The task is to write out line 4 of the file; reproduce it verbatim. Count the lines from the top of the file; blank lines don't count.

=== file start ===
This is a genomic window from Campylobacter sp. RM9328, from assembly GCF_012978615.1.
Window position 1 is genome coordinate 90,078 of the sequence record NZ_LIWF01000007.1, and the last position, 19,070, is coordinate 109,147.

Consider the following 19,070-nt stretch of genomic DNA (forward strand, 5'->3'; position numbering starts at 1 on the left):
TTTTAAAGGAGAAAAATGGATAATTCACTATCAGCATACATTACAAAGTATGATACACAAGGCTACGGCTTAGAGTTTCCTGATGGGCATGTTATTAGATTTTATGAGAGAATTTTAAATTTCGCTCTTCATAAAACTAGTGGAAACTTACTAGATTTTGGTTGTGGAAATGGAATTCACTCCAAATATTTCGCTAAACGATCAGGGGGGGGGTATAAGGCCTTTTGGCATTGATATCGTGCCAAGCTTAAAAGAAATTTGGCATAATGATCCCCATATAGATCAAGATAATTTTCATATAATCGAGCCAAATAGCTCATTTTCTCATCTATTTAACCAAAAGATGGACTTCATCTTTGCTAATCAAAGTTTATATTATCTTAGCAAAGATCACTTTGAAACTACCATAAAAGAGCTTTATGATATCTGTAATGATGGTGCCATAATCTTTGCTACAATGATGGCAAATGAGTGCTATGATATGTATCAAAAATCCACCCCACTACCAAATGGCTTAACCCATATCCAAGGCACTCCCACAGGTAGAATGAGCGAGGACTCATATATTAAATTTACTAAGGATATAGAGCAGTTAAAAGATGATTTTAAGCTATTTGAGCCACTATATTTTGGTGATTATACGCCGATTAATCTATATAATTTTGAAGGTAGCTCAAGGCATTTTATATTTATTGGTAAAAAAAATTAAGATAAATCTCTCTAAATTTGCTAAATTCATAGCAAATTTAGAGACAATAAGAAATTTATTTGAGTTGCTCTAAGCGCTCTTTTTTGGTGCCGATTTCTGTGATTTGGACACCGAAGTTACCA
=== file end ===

TTTTAAAGGAGAAAAATGGATAATTCACTATCAGCATACATTACAAAGTATGATACACAAGGCTACGGCTTAGAGTTTCCTGATGGGCATGTTATTAGATTTTATGAGAGAATTTTAAATTTCGCTCTTCATAAAACTAGTGGAAACTTACTAGATTTTGGTTGTGGAAATGGAATTCACTCCAAATATTTCGCTAAACGATCAGGGGGGGGGTATAAGGCCTTTTGGCATTGATATCGTGCCAAGCTTAAAAGAAATTTGGCATAATGATCCCCATATAGATCAAGATAATTTTCATATAATCGAGCCAAATAGCTCATTTTCTCATCTATTTAACCAAAAGATGGACTTCATCTTTGCTAATCAAAGTTTATATTATCTTAGCAAAGATCACTTTGAAACTACCATAAAAGAGCTTTATGATATCTGTAATGATGGTGCCATAATCTTTGCTACAATGATGGCAAATGAGTGCTATGATATGTATCAAAAATCCACCCCACTACCAAATGGCTTAACCCATATCCAAGGCACTCCCACAGGTAGAATGAGCGAGGACTCATATATTAAATTTACTAAGGATATAGAGCAGTTAAAAGATGATTTTAAGCTATTTGAGCCACTATATTTTGGTGATTATACGCCGATTAATCTATATAATTTTGAAGGTAGCTCAAGGCATTTTATATTTATTGGTAAAAAAAATTAAGATAAATCTCTCTAAATTTGCTAAATTCATAGCAAATTTAGAGACAATAAGAAATTTATTTGAGTTGCTCTAAGCGCTCTTTTTTGGTGCCGATTTCTGTGATTTGGACACCGAAGTTACCA